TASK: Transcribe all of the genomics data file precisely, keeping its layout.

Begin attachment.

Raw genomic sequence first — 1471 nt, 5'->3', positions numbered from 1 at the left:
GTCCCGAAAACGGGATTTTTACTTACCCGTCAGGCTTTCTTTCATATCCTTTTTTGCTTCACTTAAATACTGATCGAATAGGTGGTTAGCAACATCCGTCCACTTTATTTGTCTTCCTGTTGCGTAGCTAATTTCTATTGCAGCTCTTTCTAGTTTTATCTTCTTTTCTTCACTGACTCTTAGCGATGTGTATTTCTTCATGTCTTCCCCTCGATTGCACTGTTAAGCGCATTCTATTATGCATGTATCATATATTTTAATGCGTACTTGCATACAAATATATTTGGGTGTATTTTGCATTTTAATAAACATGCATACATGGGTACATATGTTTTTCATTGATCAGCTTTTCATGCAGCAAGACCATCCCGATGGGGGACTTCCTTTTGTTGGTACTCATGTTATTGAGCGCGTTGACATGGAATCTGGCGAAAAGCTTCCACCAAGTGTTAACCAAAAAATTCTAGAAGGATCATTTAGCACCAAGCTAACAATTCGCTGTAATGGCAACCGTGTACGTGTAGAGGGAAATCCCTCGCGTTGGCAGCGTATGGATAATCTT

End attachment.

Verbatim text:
Raw genomic sequence first — 1471 nt, 5'->3', positions numbered from 1 at the left:
GTCCCGAAAACGGGATTTTTACTTACCCGTCAGGCTTTCTTTCATATCCTTTTTTGCTTCACTTAAATACTGATCGAATAGGTGGTTAGCAACATCCGTCCACTTTATTTGTCTTCCTGTTGCGTAGCTAATTTCTATTGCAGCTCTTTCTAGTTTTATCTTCTTTTCTTCACTGACTCTTAGCGATGTGTATTTCTTCATGTCTTCCCCTCGATTGCACTGTTAAGCGCATTCTATTATGCATGTATCATATATTTTAATGCGTACTTGCATACAAATATATTTGGGTGTATTTTGCATTTTAATAAACATGCATACATGGGTACATATGTTTTTCATTGATCAGCTTTTCATGCAGCAAGACCATCCCGATGGGGGACTTCCTTTTGTTGGTACTCATGTTATTGAGCGCGTTGACATGGAATCTGGCGAAAAGCTTCCACCAAGTGTTAACCAAAAAATTCTAGAAGGATCATTTAGCACCAAGCTAACAATTCGCTGTAATGGCAACCGTGTACGTGTAGAGGGAAATCCCTCGCGTTGGCAGCGTATGGATAATCTT